To read on Huffpost UK website:
Note: In the UK, the term of ‘Learning disability’ is used instead of ‘Intellectual disability’.
It’s Important That People With A Learning Disability Are Seen On Our Screens And On Stage – Simply Because We Exist
28/02/2017 Sarah Gordy Actress, campaigner, Mencap ambassador
Being an actress means that I get to live more than one life. I like to understand how other people feel. I am a woman and an actor, and I also have a learning disability.
When I first started acting, I faced a lot of negativity. There was a lot of misconceptions from casting directors that I wouldn’t be able to act a part, or that I would hold up the filming or production schedule because of my disability. They were also worried about how to direct me as they didn’t know how to communicate with me or didn’t think that I would be able to understand what they wanted me to do.
This has improved now for me, but only because I have proved them wrong. I think people have realised that I’m as flexible as any other actor and I really don’t mind changing how I play something. I just need it to be explained to me. If my director or producer trusts me, I will trust them. If they help me to understand the character, and I know the character’s heart, I will become her.
My favourite role that I’ve played so far on TV was in Call the Midwife, when I played a young woman who had Down’s syndrome who was pregnant. It was frustrating to hear the attitudes of people towards people with a learning disability at the time, I’m glad I wasn’t born then. But unfortunately some of those attitudes are still around now.
Research from learning disability charity Mencap last year found that just 34% of the public said they’d seen someone with a learning disability in a TV drama or comedy and 12% said they’d seen someone in a film in the past six months. Those figures are too low. There are 1.4 million people with a learning disability in the UK and we see a variety of people every day in the real world, so why isn’t that reflected on TV?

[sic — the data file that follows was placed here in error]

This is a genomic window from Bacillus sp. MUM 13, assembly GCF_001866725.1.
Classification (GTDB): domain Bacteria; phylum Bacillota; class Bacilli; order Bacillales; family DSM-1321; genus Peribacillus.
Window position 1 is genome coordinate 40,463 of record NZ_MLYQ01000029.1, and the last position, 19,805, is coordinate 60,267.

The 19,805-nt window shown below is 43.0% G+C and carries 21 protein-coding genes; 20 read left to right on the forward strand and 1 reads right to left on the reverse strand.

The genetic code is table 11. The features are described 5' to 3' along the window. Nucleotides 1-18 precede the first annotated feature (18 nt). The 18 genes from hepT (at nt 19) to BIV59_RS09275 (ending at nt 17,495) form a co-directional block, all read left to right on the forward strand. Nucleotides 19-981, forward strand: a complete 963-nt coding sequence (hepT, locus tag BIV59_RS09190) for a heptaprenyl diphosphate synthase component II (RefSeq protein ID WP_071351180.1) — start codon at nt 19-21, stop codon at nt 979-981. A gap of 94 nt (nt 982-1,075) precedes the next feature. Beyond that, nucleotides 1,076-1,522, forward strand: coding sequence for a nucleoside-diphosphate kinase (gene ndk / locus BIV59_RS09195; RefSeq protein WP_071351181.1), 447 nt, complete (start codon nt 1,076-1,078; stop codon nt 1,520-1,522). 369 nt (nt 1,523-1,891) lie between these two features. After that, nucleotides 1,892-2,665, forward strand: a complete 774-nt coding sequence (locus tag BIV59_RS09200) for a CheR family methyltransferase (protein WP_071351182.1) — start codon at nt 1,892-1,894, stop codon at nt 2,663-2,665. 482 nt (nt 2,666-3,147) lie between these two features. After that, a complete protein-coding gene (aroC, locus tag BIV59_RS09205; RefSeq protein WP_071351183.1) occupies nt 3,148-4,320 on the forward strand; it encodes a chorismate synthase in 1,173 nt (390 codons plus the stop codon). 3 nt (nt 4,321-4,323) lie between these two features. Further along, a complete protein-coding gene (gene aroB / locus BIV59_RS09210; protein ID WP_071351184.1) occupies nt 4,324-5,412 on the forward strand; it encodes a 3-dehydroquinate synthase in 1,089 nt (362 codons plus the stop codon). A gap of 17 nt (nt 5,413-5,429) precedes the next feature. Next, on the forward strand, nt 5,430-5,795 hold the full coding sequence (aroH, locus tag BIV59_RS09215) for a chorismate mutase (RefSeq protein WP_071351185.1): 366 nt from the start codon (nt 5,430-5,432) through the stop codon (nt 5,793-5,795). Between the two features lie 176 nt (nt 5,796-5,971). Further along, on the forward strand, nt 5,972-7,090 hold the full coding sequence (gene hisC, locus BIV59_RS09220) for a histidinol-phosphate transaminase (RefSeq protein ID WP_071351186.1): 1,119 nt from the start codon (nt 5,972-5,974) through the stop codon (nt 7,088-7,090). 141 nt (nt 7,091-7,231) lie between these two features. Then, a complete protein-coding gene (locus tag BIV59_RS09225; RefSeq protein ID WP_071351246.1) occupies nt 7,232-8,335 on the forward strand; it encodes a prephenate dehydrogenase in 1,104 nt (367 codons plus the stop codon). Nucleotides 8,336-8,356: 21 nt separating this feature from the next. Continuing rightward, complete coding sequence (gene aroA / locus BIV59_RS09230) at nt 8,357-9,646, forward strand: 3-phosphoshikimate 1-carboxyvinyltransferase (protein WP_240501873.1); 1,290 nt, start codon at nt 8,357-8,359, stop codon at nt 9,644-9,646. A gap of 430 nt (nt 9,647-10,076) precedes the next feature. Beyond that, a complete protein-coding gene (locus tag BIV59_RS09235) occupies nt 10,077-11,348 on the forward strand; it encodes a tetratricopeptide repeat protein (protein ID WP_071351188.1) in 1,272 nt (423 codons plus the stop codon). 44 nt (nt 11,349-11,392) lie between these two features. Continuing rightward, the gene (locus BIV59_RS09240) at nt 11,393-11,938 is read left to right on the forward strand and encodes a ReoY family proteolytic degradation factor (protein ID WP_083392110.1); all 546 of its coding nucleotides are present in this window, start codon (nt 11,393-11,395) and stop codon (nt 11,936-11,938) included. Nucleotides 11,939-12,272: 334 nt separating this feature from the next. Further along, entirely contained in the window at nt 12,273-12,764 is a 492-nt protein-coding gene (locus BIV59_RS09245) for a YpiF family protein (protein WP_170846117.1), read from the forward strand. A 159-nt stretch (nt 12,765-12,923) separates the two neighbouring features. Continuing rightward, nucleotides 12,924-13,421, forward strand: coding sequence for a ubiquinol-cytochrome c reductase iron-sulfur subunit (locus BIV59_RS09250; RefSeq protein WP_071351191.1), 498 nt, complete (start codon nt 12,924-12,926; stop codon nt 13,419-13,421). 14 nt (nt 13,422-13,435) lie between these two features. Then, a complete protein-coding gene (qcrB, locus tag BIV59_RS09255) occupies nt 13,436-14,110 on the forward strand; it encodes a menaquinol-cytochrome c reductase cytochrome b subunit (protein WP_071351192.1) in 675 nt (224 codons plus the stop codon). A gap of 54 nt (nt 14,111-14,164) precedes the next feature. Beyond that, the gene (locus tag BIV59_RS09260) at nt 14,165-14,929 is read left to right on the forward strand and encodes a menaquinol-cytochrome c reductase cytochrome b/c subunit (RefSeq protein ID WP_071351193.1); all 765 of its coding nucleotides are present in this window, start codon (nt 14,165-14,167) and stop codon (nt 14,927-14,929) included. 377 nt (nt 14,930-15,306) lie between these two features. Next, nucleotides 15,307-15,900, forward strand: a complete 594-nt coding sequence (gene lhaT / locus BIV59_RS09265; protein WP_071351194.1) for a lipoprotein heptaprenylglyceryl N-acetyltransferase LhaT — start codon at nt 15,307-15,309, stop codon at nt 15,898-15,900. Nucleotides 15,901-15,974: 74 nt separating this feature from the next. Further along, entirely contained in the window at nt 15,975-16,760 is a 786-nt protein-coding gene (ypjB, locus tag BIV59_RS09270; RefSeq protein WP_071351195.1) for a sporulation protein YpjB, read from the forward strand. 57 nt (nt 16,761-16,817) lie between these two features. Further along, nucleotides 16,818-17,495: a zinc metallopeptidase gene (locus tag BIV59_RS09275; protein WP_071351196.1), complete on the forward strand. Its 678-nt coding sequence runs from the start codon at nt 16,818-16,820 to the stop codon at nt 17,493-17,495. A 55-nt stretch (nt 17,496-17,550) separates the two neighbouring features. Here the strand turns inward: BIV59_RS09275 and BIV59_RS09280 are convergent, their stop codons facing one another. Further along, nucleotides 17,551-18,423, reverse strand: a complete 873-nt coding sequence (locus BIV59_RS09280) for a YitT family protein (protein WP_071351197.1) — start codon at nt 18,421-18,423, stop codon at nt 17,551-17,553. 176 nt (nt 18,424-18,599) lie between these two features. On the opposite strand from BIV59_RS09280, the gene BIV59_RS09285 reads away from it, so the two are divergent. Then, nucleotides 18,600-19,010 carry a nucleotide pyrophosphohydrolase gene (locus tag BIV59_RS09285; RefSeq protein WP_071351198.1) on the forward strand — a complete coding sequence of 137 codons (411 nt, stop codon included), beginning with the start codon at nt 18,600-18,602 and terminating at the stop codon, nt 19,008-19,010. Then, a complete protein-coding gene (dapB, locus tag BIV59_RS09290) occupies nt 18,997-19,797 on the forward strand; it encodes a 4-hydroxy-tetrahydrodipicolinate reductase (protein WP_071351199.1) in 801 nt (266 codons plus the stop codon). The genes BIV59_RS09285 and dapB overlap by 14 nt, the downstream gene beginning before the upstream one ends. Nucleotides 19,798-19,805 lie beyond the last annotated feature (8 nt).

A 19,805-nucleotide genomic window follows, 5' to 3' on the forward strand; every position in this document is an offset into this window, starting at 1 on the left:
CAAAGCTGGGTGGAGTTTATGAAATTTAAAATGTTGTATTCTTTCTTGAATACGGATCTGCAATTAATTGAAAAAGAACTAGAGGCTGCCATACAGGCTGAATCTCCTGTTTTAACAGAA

Things have improved and I’ve been lucky enough to be involved in some big steps forward. I was the first actor with a learning disability to play a character without a disability on stage, a big moment for the learning disability community of actors. It’s these opportunities that keeps me going.
It’s great that the Oscars has got people talking about diversity. But there’s no mention of making more opportunities for people with a learning disability. Statistics show that 16% of Oscars are awarded to non-disabled actors playing a disabled character.
It makes me angry that there are lots of actors with disabilities, but they are not given the chance to play roles, even when that role calls for someone with a disability. I think that the directors have missed a trick. Look at the amazing things critics have said about My Feral Heart and its leading actor who has Down’s syndrome. I love good drama, and I think it needs to be believable, I think that’s what audiences deserve. They want to look into the character’s eyes and believe that they have a disability.
It’s important for people with a learning disability to be seen on TV, simply because we exist, we are everywhere. We are not mythical beings and we can play characters that people can relate to and are interested in.
I would like to see more parts written for people with a learning disability and ones where the disability is not the main focus. For the few roles there are, TV is inclined to only be about the problems that having a disability brings, the character is a “disability” instead of a “person”.